General News of Wednesday, 25 April 2012
Source: Daily Guide
The National Commission on Small Arms and Light Weapons (NCSALW) says there are approximately 30 arms importers licensed in Ghana, with mostly no credible database on their activities.
State institutions do not have exact statistics on the number of arms these licensed arms dealers import annually, or who they sell these weapons to because current State legislations lack the capacity to ensure the effective monitoring of their activities.
There are varied statistics on the number of arms (mostly small arms i.e. assault rifles, pistols, double barrel guns, pump action guns) that are periodically imported into the country. Some security analysts put the figure at 6,000 guns annually. Some peg the figure even higher.
“Arms are serious issues, and countries should have effective tracking and monitoring systems in a foolproof database,” Dr. Cyriaque Agnekethom, Head of the ECOWAS Small Arms Unit, stated.
Speaking to journalists at a small arms workshop held in Sogakope (Volta Region) over the weekend, Jones B. Applerh, Executive Secretary of NCSALW, said six of these arms dealers were active, adding, “Weapons are big money deals”.
For various security considerations, the names of these active brokers have been kept under wraps.
There are some people who have openly stated their status as arms dealers. For instance, Kofi Wayo, a maverick businessman and a member of the Energy Commission has noted on several platforms that he dealt in arms. Sources from the NCSALW told DAILY GUIDE that it was unclear whether Mr. Wayo was an active or a dormant arms broker.
Mr. Applerh stated that for the past three years, government had not allowed the importation of weapons into the country. “Gen. Nunno Mensah is really strict on that,” Jones Applerh noted. However, this does not stop a possible clandestine trade in the arms business.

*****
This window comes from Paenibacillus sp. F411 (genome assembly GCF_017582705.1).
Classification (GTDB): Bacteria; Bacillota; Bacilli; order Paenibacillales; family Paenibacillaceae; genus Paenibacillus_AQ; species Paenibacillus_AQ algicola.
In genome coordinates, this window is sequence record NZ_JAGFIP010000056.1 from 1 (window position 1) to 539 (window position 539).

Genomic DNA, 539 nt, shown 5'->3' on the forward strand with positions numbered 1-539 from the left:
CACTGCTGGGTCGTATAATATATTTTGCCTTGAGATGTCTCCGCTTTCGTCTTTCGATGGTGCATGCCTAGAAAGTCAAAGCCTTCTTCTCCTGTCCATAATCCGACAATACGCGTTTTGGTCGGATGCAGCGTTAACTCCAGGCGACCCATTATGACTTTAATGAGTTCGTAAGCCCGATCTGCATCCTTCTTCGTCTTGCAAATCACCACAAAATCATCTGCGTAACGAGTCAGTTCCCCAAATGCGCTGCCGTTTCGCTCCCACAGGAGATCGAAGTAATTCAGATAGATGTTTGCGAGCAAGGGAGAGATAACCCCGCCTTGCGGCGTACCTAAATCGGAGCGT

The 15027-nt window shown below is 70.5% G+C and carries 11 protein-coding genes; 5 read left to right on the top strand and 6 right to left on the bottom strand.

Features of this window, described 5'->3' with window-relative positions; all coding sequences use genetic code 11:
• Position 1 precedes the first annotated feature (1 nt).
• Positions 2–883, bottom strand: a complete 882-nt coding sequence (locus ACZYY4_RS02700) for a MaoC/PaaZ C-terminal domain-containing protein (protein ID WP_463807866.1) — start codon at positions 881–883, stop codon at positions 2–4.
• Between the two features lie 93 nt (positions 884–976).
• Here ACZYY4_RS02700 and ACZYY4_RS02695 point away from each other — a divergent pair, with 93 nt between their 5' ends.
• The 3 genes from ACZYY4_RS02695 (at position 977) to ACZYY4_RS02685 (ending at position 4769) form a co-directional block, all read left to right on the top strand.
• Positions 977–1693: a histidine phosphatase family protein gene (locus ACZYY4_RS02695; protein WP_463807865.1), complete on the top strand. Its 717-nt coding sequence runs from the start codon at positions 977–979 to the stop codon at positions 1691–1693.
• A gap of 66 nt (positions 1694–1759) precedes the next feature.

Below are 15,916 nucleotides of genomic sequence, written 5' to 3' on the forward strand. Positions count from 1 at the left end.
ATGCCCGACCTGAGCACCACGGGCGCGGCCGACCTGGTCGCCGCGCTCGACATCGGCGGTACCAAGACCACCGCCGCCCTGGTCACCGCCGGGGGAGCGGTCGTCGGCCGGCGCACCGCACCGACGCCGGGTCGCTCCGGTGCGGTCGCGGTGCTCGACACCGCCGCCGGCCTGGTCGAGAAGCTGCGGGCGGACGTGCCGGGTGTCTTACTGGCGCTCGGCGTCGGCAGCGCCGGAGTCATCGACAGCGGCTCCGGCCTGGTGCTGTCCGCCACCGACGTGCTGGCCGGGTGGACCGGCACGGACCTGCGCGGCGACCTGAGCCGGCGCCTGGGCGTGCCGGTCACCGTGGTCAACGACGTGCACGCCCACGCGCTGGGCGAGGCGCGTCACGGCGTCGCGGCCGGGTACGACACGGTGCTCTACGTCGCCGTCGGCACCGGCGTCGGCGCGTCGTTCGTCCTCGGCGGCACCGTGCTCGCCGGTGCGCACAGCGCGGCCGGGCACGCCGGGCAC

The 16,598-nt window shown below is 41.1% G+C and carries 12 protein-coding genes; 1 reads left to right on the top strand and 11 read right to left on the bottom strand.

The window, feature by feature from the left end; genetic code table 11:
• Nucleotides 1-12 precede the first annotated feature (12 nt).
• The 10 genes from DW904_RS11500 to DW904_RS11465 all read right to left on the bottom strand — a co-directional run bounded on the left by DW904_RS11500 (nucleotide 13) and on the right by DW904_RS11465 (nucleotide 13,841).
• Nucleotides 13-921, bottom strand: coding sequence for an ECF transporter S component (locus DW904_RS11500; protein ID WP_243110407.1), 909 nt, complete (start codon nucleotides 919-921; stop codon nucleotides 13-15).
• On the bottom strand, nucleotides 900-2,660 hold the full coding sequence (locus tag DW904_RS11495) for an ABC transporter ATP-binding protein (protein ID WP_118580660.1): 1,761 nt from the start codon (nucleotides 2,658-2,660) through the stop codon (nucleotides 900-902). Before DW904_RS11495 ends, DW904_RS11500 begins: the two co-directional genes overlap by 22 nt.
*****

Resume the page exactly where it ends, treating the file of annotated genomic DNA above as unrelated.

Joseph Nunoo-Mensah is the National Security Advisor to President Mills.
Mr. Applerh fears these active arms dealers could be doing all sorts of things to maximize their returns on investment. Indeed, when arms dealers try to increase their bottom- lines it means proliferation of more arms.
Instructively, there are 24 other arms dealers who possess licenses to import arms but do not have the financial capacity to import any sizeable amount of weapons.
Referring to the two categories of arms dealers in Ghana, Mr. Applerh told DAILY GUIDE that “some have the license but do not have the money, however some have both the money and the license”.
Critics warn that activities of the 24 dealers may be more sinister than meets the eye. Even though they are perceived not to have the financial wherewithal, they could still import little quantities of arms because of their license. If they do import, the systems may be incapable of adequately capturing them in a database.
The police are restricted by law from adequately putting the tabs on these arms trade. “The police don’t even think Ghana has a gun problem, rather they are convinced that Ghana rather has armed robbery problem, drug problems,” Mr. Applerh noted, adding that these crimes were all symptoms of the gun influence in the country.
A 2004 baseline statistics of the Commission on Small Arms indicated that there were about 300,000 guns currently in Ghana and majority (about 220,000) of these guns were held by civilians who might not be adequately captured in the database of the Ministry of Interior and other security agencies.
“Many of these guns are illegally held anyway”, said the NCSALW boss.
Guns have become a critical issue in Ghana in recent times. The sporadic reports of gunshots and gun possession have made it even more important for legislations to be tightened on arms possession.
Dr. Agnekethom noted that even though Ghana’s legislations prescribed stringent processes of civilian acquisition of guns, there were no clear provisions on how these guns should be held. For instance, in the name of self defence, eligible people are licensed to own guns; these people can walk about with guns and may not be subject to serious sanctions because the laws on gun control do not explicitly spell out how or where people can hold their legally acquired guns.
There are several statutes that seek to regulate arms in Ghana, for instance the Arms and Ammunition Act (1962) amended in 1996 and 2001, which sets out guidelines for the import, export and manufacture of small arms and civilian ownership of arms in the country. But all these laws are not clear enough, says experts.